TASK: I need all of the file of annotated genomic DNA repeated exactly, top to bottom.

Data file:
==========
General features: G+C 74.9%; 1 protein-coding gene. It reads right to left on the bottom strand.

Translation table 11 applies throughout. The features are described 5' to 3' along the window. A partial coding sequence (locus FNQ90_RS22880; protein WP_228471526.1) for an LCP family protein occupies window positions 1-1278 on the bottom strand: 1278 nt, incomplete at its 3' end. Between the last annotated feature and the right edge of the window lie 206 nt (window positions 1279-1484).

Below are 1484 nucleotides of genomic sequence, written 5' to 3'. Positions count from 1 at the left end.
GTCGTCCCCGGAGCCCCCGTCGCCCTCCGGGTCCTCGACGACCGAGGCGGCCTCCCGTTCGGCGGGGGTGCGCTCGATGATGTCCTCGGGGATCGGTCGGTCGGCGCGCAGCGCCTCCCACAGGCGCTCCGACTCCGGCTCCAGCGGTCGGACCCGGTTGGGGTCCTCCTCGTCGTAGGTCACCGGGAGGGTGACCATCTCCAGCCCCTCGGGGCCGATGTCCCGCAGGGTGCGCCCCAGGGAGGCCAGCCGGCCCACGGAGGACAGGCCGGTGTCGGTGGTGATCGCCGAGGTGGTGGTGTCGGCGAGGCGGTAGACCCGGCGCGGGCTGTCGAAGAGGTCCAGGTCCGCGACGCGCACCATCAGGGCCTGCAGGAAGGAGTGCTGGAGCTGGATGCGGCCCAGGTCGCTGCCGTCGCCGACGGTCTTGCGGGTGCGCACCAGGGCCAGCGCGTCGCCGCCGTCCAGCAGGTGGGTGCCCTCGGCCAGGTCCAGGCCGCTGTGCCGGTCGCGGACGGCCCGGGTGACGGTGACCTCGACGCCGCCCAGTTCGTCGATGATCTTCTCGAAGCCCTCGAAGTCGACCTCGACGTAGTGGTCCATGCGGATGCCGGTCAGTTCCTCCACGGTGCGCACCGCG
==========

General features: G+C 74.9%; 1 protein-coding gene. It reads right to left on the bottom strand.

Translation table 11 applies throughout. The features are described 5' to 3' along the window. A partial coding sequence (locus FNQ90_RS22880; protein WP_228471526.1) for an LCP family protein occupies window positions 1-1278 on the bottom strand: 1278 nt, incomplete at its 3' end. Between the last annotated feature and the right edge of the window lie 206 nt (window positions 1279-1484).

Below are 1484 nucleotides of genomic sequence, written 5' to 3'. Positions count from 1 at the left end.
GTCGTCCCCGGAGCCCCCGTCGCCCTCCGGGTCCTCGACGACCGAGGCGGCCTCCCGTTCGGCGGGGGTGCGCTCGATGATGTCCTCGGGGATCGGTCGGTCGGCGCGCAGCGCCTCCCACAGGCGCTCCGACTCCGGCTCCAGCGGTCGGACCCGGTTGGGGTCCTCCTCGTCGTAGGTCACCGGGAGGGTGACCATCTCCAGCCCCTCGGGGCCGATGTCCCGCAGGGTGCGCCCCAGGGAGGCCAGCCGGCCCACGGAGGACAGGCCGGTGTCGGTGGTGATCGCCGAGGTGGTGGTGTCGGCGAGGCGGTAGACCCGGCGCGGGCTGTCGAAGAGGTCCAGGTCCGCGACGCGCACCATCAGGGCCTGCAGGAAGGAGTGCTGGAGCTGGATGCGGCCCAGGTCGCTGCCGTCGCCGACGGTCTTGCGGGTGCGCACCAGGGCCAGCGCGTCGCCGCCGTCCAGCAGGTGGGTGCCCTCGGCCAGGTCCAGGCCGCTGTGCCGGTCGCGGACGGCCCGGGTGACGGTGACCTCGACGCCGCCCAGTTCGTCGATGATCTTCTCGAAGCCCTCGAAGTCGACCTCGACGTAGTGGTCCATGCGGATGCCGGTCAGTTCCTCCACGGTGCGCACCGCG